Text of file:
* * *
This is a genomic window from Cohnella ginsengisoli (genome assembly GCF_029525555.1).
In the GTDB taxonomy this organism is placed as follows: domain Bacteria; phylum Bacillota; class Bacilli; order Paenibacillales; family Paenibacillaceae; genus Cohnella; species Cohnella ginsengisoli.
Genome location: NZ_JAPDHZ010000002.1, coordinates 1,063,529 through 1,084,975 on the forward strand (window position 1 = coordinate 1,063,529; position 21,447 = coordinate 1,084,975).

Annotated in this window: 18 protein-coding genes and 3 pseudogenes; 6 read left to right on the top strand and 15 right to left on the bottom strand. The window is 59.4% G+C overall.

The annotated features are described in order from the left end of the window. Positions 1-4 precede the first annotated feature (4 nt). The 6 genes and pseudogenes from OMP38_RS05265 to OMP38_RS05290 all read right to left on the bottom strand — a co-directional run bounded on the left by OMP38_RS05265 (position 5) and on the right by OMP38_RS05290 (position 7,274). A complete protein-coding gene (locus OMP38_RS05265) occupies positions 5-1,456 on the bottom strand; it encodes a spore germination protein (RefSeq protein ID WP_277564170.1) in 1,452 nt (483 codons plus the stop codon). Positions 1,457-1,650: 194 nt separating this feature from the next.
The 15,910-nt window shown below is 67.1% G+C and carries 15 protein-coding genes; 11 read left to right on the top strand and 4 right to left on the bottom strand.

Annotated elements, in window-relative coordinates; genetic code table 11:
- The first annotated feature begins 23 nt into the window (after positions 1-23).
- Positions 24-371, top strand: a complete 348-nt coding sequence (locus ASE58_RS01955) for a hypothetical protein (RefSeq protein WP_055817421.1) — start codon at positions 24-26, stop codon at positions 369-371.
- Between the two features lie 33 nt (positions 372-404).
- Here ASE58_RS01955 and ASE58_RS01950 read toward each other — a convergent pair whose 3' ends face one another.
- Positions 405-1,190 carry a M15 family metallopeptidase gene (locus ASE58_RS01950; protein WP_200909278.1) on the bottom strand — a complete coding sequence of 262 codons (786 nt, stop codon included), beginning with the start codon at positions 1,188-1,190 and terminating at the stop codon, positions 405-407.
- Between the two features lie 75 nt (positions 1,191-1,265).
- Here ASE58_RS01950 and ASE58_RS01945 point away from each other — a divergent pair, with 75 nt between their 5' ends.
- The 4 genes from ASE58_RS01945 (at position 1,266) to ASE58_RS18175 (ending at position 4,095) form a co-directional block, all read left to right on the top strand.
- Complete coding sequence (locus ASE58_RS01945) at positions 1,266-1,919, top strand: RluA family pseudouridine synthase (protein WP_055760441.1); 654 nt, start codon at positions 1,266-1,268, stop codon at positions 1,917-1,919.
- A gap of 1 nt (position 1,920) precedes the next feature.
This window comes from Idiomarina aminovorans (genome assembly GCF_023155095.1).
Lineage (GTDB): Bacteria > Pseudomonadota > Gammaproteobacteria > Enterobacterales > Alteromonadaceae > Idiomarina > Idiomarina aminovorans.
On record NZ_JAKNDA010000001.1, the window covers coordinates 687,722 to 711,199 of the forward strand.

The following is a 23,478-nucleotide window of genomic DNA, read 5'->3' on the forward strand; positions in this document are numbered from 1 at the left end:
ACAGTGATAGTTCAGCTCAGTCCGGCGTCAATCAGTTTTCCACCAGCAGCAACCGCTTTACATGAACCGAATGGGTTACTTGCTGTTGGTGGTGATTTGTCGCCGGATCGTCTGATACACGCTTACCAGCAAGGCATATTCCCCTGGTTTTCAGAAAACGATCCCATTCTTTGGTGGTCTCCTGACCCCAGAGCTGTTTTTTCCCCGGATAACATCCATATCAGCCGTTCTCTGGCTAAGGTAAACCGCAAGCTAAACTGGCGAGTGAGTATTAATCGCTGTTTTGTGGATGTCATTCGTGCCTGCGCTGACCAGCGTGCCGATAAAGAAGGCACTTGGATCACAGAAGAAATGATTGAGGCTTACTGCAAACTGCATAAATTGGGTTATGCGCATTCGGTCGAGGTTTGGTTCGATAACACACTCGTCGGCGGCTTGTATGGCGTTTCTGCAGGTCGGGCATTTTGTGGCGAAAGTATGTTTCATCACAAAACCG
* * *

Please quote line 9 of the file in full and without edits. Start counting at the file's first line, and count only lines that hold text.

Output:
- Positions 24-371, top strand: a complete 348-nt coding sequence (locus ASE58_RS01955) for a hypothetical protein (RefSeq protein WP_055817421.1) — start codon at positions 24-26, stop codon at positions 369-371.